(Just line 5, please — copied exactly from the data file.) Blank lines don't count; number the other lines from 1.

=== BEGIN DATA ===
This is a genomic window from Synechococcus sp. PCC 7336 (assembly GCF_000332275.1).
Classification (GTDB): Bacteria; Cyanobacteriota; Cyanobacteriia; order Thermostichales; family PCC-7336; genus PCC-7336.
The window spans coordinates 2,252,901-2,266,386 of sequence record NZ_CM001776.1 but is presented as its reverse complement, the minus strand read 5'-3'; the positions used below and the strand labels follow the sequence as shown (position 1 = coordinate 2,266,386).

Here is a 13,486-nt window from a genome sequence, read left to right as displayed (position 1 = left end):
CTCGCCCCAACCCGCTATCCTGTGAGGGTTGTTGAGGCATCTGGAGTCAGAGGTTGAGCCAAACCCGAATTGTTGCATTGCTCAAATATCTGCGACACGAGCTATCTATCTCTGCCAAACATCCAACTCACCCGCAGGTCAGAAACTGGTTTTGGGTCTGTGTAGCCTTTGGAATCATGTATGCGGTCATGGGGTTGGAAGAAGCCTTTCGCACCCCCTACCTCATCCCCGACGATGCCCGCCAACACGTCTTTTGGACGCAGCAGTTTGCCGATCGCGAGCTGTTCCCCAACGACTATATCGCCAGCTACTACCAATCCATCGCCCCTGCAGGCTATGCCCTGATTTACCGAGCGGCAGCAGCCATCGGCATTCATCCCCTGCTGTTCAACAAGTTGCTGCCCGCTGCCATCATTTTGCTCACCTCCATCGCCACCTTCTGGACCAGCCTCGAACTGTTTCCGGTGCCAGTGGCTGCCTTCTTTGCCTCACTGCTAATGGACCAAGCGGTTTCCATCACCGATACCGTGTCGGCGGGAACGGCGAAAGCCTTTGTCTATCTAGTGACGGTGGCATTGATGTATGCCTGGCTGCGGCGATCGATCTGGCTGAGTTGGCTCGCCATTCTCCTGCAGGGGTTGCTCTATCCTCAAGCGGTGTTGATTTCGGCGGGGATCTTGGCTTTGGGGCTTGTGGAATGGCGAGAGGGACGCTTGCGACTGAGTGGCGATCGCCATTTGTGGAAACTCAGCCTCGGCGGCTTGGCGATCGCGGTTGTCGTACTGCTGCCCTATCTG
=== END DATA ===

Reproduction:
CTCGCCCCAACCCGCTATCCTGTGAGGGTTGTTGAGGCATCTGGAGTCAGAGGTTGAGCCAAACCCGAATTGTTGCATTGCTCAAATATCTGCGACACGAGCTATCTATCTCTGCCAAACATCCAACTCACCCGCAGGTCAGAAACTGGTTTTGGGTCTGTGTAGCCTTTGGAATCATGTATGCGGTCATGGGGTTGGAAGAAGCCTTTCGCACCCCCTACCTCATCCCCGACGATGCCCGCCAACACGTCTTTTGGACGCAGCAGTTTGCCGATCGCGAGCTGTTCCCCAACGACTATATCGCCAGCTACTACCAATCCATCGCCCCTGCAGGCTATGCCCTGATTTACCGAGCGGCAGCAGCCATCGGCATTCATCCCCTGCTGTTCAACAAGTTGCTGCCCGCTGCCATCATTTTGCTCACCTCCATCGCCACCTTCTGGACCAGCCTCGAACTGTTTCCGGTGCCAGTGGCTGCCTTCTTTGCCTCACTGCTAATGGACCAAGCGGTTTCCATCACCGATACCGTGTCGGCGGGAACGGCGAAAGCCTTTGTCTATCTAGTGACGGTGGCATTGATGTATGCCTGGCTGCGGCGATCGATCTGGCTGAGTTGGCTCGCCATTCTCCTGCAGGGGTTGCTCTATCCTCAAGCGGTGTTGATTTCGGCGGGGATCTTGGCTTTGGGGCTTGTGGAATGGCGAGAGGGACGCTTGCGACTGAGTGGCGATCGCCATTTGTGGAAACTCAGCCTCGGCGGCTTGGCGATCGCGGTTGTCGTACTGCTGCCCTATCTG